Last Saturday two citizens of the People’s Republic of China walked into public areas with the intent to commit self-harm. One of them, a Chinese petitioner named Ji Zhongxing, set off a bomb in a terminal of Beijing Capital International Airport. The other, a Tibetan monk named Konchok Sonam, doused his robes with gasoline and set himself alight outside of Soktsang monastery in eastern Tibet. Ji survived the blast but lost his left hand; Konchok passed away at the site of his self-immolation. No one else was hurt in either incident. Both seem to have been motivated by a sense of injustice: Ji had spent a decade trying to get compensation after allegedly being paralyzed by a police beating, while Konchok told his friends that “living under Chinese rule in Tibet has brought too much suffering.”
Despite some parallels between these two cases, they have been treated completely differently by Chinese official media. This particular disparity in how Tibetans and Chinese are treated in the PRC has become more and more apparent over the last few years as the Tibetan self-immolations have continued. At its heart, this seems to be a clear example of biases in how the Chinese government treats Tibetans.
First, the media reaction to the two events was drastically different. Beyond a general disapproval of his tactics, Ji’s case has aroused some measure of understanding among Chinese journalists. A China Youth Daily article (as translated by BBC) said: “Ji Zhongxing’s detonation of an explosive device at CapitalAirport was an extremely unwise way to uphold his rights. It is not permitted by law, and he will be severely punished by law. But this bombing has raised many warnings to society. Was Ji Zhongxing disabled by a traffic accident or by a beating? The public awaits the truth.” A Beijing News article said that authorities “cannot ignore the man’s aspirations” in seeking redress for the beating, before hoping that the relevant departments would reexamine his case responsibly. Global Times released an editorial supporting the “relentless pursuit of fairness and justice,” and called for increased reforms so that “vulnerable groups” could have unobstructed channels for expressing their demands. All of these stories described his circumstances and the nature of his grievances.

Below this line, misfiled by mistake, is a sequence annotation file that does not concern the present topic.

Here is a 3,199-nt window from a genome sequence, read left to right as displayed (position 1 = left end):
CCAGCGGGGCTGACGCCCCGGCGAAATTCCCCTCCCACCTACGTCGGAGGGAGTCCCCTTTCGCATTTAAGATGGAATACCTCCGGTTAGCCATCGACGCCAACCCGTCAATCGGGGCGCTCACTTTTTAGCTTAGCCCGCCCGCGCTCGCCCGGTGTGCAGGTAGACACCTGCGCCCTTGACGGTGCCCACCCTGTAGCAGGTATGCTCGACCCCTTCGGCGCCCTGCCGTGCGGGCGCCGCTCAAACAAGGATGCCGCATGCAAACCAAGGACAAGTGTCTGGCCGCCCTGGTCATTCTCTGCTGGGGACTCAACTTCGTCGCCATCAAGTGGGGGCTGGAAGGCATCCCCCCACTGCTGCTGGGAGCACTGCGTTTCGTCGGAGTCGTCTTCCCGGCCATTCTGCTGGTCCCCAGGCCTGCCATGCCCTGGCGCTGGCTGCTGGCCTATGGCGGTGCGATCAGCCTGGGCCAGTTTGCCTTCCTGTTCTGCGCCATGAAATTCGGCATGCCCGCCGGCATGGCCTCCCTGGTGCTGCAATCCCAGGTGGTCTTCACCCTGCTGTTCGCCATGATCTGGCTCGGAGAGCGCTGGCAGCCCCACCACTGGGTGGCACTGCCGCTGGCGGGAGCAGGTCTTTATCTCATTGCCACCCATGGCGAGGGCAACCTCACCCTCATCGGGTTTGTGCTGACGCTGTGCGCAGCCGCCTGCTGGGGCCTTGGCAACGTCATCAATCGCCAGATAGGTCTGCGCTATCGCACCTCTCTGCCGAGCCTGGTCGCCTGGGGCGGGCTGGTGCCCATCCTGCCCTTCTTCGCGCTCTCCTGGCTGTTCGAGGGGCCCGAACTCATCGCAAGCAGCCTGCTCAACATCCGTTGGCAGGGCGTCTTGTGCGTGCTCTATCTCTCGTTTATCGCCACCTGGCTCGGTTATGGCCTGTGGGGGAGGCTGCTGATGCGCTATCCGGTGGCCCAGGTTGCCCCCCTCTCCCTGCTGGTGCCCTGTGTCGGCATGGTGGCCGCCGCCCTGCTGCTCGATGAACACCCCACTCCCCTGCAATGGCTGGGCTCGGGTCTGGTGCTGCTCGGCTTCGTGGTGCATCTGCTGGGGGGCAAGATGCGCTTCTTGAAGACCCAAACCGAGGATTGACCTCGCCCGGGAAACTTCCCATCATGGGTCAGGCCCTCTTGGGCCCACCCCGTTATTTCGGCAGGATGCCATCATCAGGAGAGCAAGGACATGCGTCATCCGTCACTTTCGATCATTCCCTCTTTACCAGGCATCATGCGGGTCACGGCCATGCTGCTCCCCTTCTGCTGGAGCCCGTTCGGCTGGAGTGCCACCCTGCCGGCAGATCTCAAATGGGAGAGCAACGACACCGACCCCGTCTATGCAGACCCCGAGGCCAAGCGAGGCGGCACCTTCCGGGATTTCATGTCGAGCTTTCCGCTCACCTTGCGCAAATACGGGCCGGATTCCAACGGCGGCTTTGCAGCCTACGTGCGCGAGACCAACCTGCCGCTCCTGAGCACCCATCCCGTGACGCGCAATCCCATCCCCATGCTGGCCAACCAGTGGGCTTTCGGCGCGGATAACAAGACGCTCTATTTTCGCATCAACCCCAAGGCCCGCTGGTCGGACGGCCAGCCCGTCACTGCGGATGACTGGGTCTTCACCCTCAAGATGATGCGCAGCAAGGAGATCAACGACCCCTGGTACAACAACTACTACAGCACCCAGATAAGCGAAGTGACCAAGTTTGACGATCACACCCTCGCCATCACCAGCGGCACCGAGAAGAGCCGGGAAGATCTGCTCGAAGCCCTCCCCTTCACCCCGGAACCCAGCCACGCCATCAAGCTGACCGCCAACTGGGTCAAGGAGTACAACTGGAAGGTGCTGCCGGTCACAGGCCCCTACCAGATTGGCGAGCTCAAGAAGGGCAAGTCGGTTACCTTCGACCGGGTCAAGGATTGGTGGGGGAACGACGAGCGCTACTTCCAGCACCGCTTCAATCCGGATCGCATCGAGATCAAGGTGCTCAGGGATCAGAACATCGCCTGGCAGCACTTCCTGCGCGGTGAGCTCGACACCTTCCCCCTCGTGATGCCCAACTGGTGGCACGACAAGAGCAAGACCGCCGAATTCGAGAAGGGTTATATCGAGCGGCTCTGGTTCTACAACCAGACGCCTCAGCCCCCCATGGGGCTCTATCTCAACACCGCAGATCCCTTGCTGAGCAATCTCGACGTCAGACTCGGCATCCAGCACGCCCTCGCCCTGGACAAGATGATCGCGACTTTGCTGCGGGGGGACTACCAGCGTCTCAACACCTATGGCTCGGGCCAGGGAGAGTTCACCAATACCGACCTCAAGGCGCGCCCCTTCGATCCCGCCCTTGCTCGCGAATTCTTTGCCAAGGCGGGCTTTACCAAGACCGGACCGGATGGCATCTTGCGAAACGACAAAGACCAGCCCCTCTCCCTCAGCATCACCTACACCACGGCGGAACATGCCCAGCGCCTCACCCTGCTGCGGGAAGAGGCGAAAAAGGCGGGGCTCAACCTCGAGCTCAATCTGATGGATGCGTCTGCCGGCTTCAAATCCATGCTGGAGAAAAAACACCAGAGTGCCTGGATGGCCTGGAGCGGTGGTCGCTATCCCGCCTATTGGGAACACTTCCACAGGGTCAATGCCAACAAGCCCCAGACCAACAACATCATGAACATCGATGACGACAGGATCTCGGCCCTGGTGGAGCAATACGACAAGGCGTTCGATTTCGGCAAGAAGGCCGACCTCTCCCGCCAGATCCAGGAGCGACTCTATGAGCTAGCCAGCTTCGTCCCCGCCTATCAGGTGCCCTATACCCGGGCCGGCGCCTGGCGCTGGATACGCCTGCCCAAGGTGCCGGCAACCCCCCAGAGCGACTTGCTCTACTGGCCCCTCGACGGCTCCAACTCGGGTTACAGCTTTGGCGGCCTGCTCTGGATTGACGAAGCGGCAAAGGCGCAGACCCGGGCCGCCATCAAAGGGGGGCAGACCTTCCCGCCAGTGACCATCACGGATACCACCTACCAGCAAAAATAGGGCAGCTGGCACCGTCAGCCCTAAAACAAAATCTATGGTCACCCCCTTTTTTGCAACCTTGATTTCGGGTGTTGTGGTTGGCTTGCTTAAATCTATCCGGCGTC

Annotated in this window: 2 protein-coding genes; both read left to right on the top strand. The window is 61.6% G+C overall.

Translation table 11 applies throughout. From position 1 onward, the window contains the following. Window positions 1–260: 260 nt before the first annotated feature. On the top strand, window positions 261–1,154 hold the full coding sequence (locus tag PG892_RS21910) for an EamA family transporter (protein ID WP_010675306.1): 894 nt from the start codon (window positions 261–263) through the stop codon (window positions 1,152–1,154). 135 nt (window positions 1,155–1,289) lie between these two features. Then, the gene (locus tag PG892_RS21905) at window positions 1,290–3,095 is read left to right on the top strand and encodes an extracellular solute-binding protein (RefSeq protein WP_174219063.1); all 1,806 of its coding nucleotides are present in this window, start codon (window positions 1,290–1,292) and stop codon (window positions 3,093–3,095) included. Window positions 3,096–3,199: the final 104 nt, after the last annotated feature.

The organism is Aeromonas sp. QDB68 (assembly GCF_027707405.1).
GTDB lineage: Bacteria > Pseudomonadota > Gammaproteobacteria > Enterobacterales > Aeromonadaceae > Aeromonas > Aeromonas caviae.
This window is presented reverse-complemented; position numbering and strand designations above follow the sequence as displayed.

Chinese media reacted to the self-immolation of Konchok Sonam, on the other hand, with absolute silence. A Panguso search for Chinese news items related to self-immolations or Dzoege (the county in which he died) returned not one story about Konchok. Looking on a broader level, the media and political campaigns unleashed by Chinese authorities against the Tibetan self-immolators have no analogue in the Ji case. A May 2013 documentary about the self-immolations by CCTV, subtitled “Evidence of the Hands behind the Tragedies,” promised to present evidence that Tibetans in exile had somehow manufactured the self-immolations as a terroristic plot. The evidence was never presented, which is unsurprising given that the Chinese government has never substantiated these claims. The only sympathy offered to Tibetan self-immolators by the Chinese media is in the context of their supposedly having been ‘instigated’ into committing the act, which has the effect of shifting the blame from the authorities whose policies the self-immolators protested to the Dalai Lama and various Tibetan advocacy groups. Meanwhile, no such hidden agenda has been alleged thus far in the Ji case, part of an apparent tacit admission that his complaints had some validity.